I really like the specific numbers people are posting. I’ll add my own (rough estimates) from the ~5 months I spent applying to roles in 2018.
Context: In spring 2018, I attended an event CEA ran for people with an interest in operations, because Open Phil referred me to them; this is how I wound up deciding to apply to most of the roles below. Before attending the operations event, I’d started two EA groups, one of which still existed, and spent ~1 year working 5-10 hours/week as a private consultant for a small family foundation, doing a combination of research and operations work. All of the below experiences were specific to me; others may have gone through different processes based on timing, available positions, prior experience with organizations, etc.
CEA (applied to many positions, interviewed for all of them at once, didn’t spend much additional time vs. what I’d have done if I just applied to one)
~4 hours of interview time before the work trial, including several semi-casual conversations with CEA staff at different events about roles they had open.
~2-hour work trial task, not very intense compared to Open Phil’s tasks
1.5-week work trial at CEA; there were approximately as many open positions as there were work trial candidates, and I’m not sure anyone went through a trial of this length and wasn’t hired (though this might have happened). I was paid at a standard hourly rate for this, so it came out to ~$1500.
Open Phil (research)
They reused my conversation notes and charity evaluation test from a previous GiveWell application (those took me ~8 hours total, so perhaps I should count it as ~4 hours per application)
The first interview took ~30 minutes (and was more of a Q&A for my benefit, not something that required too much preparation).
The next work trial was ~12 hours (I worked until almost the maximum time permitted; we were instructed not to spend more than this, and to submit an incomplete application if we ran out of time).
The second interview was ~75 minutes, and pretty intense, but not something I was asked to study for in a particular way.
When you include the resume + initial submission, this adds up to 18-22 hours (depending on how you count the reused conversation notes), for which I was paid $1100 ($300 for notes, $800 for work test). That was better than my freelance writing rate at the time, so while it was time-consuming, it wasn’t totally unsustainable.
These hours were spread out over months of waiting time, which wasn’t ideal, but given the many hundreds of people who applied, I’m not surprised the process took a while (I’d guess that staff spent something like 500 hours grading research tests and conducting follow-up interviews with the last round of candidates, which is a full month of work for three people).
Open Phil (operations)
Started with a ~45-minute informational interview (mostly for me to ask questions, didn’t require much prep)
Work test in the 2-8-hour recommended range, paid at $24/hour for up to 8 hours (which read to me as a strong signal of “don’t spend more time than this”, though I understand the pressure to keep going). It took me 2.5 hours for the four-page assignment; it was an email rather than a research report, so a bit less stressful to finish.
I joined that hiring process fairly late, and someone else was hired before I got any further. When a new position opened a few months later, Open Phil asked me to come in for a one-day visit, and they were flexible enough that I was able to combine this with another trip to the Bay for interviews (the price of flexibility, of course, is that everything takes longer for each applicant—it’s a tough tradeoff).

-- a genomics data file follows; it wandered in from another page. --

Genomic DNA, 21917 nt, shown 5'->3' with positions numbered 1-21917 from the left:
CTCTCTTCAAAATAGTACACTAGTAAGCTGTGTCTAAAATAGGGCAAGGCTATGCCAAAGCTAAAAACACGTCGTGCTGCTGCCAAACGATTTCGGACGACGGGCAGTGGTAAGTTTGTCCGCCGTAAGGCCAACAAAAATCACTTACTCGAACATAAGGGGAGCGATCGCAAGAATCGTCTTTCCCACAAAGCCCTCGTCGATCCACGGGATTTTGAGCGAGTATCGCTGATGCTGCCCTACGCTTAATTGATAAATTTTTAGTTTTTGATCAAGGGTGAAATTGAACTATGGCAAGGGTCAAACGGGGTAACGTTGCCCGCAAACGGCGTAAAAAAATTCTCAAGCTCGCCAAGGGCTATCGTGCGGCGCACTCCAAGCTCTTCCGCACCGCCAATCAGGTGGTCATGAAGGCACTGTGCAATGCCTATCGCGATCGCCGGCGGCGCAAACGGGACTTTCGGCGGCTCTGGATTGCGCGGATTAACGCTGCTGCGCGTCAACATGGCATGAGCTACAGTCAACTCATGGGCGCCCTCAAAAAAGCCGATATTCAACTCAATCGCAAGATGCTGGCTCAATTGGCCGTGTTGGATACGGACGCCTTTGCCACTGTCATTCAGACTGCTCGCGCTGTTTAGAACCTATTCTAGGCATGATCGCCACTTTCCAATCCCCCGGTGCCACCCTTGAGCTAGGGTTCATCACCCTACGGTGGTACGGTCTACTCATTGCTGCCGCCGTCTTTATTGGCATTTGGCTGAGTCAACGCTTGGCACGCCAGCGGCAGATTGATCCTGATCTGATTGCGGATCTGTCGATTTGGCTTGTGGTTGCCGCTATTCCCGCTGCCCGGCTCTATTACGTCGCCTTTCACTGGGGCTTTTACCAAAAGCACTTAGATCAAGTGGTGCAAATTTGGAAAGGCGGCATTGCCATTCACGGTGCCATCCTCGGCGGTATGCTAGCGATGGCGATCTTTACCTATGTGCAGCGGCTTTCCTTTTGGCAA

The visit was a full day, but didn’t involve much “work”, per se; there were ~3 hours of interviews, with the rest of the time spent on between-interview breaks, casual lunch with other operations staff (no interviews), and a visit to the daily morning meeting for ops staff.
Total: Counting travel as “half time”, 10-12 hours.
One-hour interview to learn more about the position; I was also asked some questions, but this was more of a screening for “do you understand what MIRI does, and why”.
Initial one-hour test as part of their standard recruiting process for all staff (30 minutes of quantitative reasoning, 30 minutes of logic puzzles). I don’t think this was a stage in and of itself, but I could be wrong (I think I was always going to do the work test).
~4 hours of work tests in the MIRI office, plus a ~one-hour interview with a MIRI staffer I’d likely have worked with as part of the role (very casual, mostly me asking questions).
Total: 8 hours with travel as “half time” (this was done as part of a trip I made to the Bay to work through several interviews). I was paid $120 for my time on the work tests.
Ought (COO role)
Three interviews of ~4 hours total, which were fairly “work-like” (I was answering more questions than I asked, or discussing trial tasks)
~3 hours spent on two trial tasks; no time recommendations were given, but the work was light (“think about this brief technical article and be ready to explain it”, “think about whether we should hire someone with this resume”—I wasn’t submitting any writing, just discussing the assignments in my interviews)
I didn’t get to the “work trial” stage for this position (though I don’t know whether there was one—they may have just trialed their one favorite candidate).
Total: ~7 hours of work, all remote, and I was paid $250. Ought gets bonus points for giving me very good feedback on the ways in which my last trial task wasn’t up to par.
Vox (journalist and engagement manager positions, Future Perfect)